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Discussion in 'Hardware' started by conflict47, Mar 4, 2008.

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  1. conflict47

    conflict47 Thread Starter

    Apr 12, 2007
    I just purchased an Intel Core 2 Quad 6600 at 2.40 GHz and I'm hearing that a lot of people are getting excellent results when they overclock it. To be honest, I've never overclocked my CPU before and wanted to see if any of you can help me out so that I don't fry my processor by guessing.

    Motherboard: ABIT IB9

    Thanks. Any help would be greatly appreciated.
  2. Gulo Luseus

    Gulo Luseus

    May 12, 2007
    If you are running on air, you can go from th estock 2.4 up to the region of 2.8, maybe higher. I run on w/c and cn get 3.5 happily. As far as the o/c goes, you just need to go to BIOS and increase the fsb a little at a time, and make sure the system runs properly. generally if you increase FSB by 10 or so, and keep going slowly, you will find a point that works for you. Make sure you monitor temps for the CPU, and test after each clock to make sure its running ok. What I have done before, to save time, is take it up a small increment at a time, and just see if win boots. If it does, check temps are not too high, and every 3rd or 4th clock run 3dmark or something similar. This gives a good idea of whether its fairly stable. Once I reach a point that seems to be limiting, then run a few more tests to stress the system and make sure all is good.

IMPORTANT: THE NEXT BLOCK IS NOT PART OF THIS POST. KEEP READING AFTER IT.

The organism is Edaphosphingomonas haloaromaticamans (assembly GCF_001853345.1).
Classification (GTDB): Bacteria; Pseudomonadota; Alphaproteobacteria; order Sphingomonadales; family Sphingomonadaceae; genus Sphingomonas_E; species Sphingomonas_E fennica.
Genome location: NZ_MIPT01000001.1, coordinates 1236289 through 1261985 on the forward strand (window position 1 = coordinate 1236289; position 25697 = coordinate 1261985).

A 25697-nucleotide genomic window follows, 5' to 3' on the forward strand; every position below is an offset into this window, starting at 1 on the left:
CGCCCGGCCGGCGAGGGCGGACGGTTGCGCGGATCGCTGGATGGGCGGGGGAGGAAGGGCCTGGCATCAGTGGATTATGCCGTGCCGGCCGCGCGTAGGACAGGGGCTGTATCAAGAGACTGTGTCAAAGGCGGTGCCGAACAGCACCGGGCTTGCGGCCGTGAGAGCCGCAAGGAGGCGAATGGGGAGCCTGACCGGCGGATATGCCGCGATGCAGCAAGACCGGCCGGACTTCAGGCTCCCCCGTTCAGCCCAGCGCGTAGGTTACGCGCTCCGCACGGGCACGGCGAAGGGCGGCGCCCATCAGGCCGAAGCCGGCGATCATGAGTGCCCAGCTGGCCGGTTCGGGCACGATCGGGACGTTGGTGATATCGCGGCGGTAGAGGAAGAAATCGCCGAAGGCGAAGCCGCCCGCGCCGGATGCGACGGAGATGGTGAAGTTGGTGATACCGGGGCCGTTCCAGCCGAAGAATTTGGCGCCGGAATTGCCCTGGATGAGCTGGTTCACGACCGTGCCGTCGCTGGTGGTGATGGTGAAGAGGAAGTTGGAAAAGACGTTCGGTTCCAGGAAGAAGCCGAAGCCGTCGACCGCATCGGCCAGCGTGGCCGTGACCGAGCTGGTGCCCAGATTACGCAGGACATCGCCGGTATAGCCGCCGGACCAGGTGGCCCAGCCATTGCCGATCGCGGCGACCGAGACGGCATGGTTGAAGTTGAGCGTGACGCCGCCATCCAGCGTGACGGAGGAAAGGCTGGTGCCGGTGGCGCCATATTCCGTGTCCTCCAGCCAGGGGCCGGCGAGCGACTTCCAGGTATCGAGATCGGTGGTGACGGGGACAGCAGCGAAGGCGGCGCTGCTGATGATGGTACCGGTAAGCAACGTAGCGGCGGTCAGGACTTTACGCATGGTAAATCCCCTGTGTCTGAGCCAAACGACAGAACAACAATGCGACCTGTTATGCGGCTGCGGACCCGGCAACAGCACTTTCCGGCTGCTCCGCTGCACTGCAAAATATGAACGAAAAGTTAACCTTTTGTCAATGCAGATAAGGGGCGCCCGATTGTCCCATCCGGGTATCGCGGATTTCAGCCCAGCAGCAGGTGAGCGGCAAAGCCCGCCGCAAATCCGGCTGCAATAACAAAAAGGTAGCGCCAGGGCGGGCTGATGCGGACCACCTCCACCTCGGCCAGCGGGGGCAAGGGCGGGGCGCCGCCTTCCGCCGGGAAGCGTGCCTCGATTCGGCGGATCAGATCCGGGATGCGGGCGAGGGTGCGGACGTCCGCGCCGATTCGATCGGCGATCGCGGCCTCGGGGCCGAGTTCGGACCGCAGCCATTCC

BUT... dont clock if yo uare not prepared to kill your CPU< GPU< mobo, memory, and PSU, along with hard drives for good measure. I dont mean that you will lose everything, but that if you clock and it goes wrong, all warranties are void, and you can end up with a pile of junk that used to be a pride and joy. :)
  3. crjdriver

    crjdriver Moderator

    Jan 2, 2001
    The very first rule of overclocking; Do not overclock with parts you cannot afford to replace. Even experienced overclockers occasionally fry parts. In addition OC will void any warranty.

    If you understand the above and want to proceed, then we can go ahead.

    Before doing anything, read your manual. Most high end boards have a pci lock so you can just OC the cpu without OCing the rest of the system. Find this and set it to 100. Now find your ram speed and lower it to the next lower speed. The ram speed will come back up when you up the fsb.

    Once you have these settings set in the bios, adj your fsb up by 10~15 save settings and restart. Now run prime95 on the system for at least 15~20min to check stability. If the system is not prime95 stable, it is NOT stable. Once you are sure the system is stable, repeat the upping the fsb. Again check with prime95. Keep doing this until you find where you get errors in prime95. Once you find an error, you have a choice; up the Vcore [cpu voltage] OR backoff to a known stable OC.

    Note you may need to lower the ram speed again depending on how much you up the fsb. Once you find where the cpu gives errors, you can backoff to a known stable OC and then up the ram speed. When doing this I would increase Vdimm [ram voltage] from the stock 1.8V to approx 2.0V.

    Doing it this way you OC one part at a time and are not confused by trying to OC both ram and cpu at once.
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